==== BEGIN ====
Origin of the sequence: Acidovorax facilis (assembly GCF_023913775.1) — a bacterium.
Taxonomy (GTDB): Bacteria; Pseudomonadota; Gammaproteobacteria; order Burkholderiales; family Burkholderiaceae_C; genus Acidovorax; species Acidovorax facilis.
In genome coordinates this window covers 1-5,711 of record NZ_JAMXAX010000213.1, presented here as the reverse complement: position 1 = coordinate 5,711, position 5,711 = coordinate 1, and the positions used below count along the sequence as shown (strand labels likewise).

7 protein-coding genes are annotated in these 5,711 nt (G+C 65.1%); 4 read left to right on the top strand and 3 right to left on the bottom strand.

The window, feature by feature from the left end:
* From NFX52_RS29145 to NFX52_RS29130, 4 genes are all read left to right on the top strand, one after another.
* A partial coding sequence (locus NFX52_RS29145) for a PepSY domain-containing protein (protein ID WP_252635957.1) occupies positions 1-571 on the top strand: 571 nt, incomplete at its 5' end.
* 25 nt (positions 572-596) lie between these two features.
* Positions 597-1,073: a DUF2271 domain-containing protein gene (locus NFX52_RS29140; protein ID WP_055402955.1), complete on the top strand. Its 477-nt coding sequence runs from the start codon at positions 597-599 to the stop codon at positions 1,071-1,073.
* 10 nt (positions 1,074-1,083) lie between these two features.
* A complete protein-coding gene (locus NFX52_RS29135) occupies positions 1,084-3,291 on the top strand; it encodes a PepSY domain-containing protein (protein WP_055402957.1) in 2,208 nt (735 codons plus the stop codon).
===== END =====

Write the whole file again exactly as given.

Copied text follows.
Origin of the sequence: Acidovorax facilis (assembly GCF_023913775.1) — a bacterium.
Taxonomy (GTDB): Bacteria; Pseudomonadota; Gammaproteobacteria; order Burkholderiales; family Burkholderiaceae_C; genus Acidovorax; species Acidovorax facilis.
In genome coordinates this window covers 1-5,711 of record NZ_JAMXAX010000213.1, presented here as the reverse complement: position 1 = coordinate 5,711, position 5,711 = coordinate 1, and the positions used below count along the sequence as shown (strand labels likewise).

7 protein-coding genes are annotated in these 5,711 nt (G+C 65.1%); 4 read left to right on the top strand and 3 right to left on the bottom strand.

The window, feature by feature from the left end:
* From NFX52_RS29145 to NFX52_RS29130, 4 genes are all read left to right on the top strand, one after another.
* A partial coding sequence (locus NFX52_RS29145) for a PepSY domain-containing protein (protein ID WP_252635957.1) occupies positions 1-571 on the top strand: 571 nt, incomplete at its 5' end.
* 25 nt (positions 572-596) lie between these two features.
* Positions 597-1,073: a DUF2271 domain-containing protein gene (locus NFX52_RS29140; protein ID WP_055402955.1), complete on the top strand. Its 477-nt coding sequence runs from the start codon at positions 597-599 to the stop codon at positions 1,071-1,073.
* 10 nt (positions 1,074-1,083) lie between these two features.
* A complete protein-coding gene (locus NFX52_RS29135) occupies positions 1,084-3,291 on the top strand; it encodes a PepSY domain-containing protein (protein WP_055402957.1) in 2,208 nt (735 codons plus the stop codon).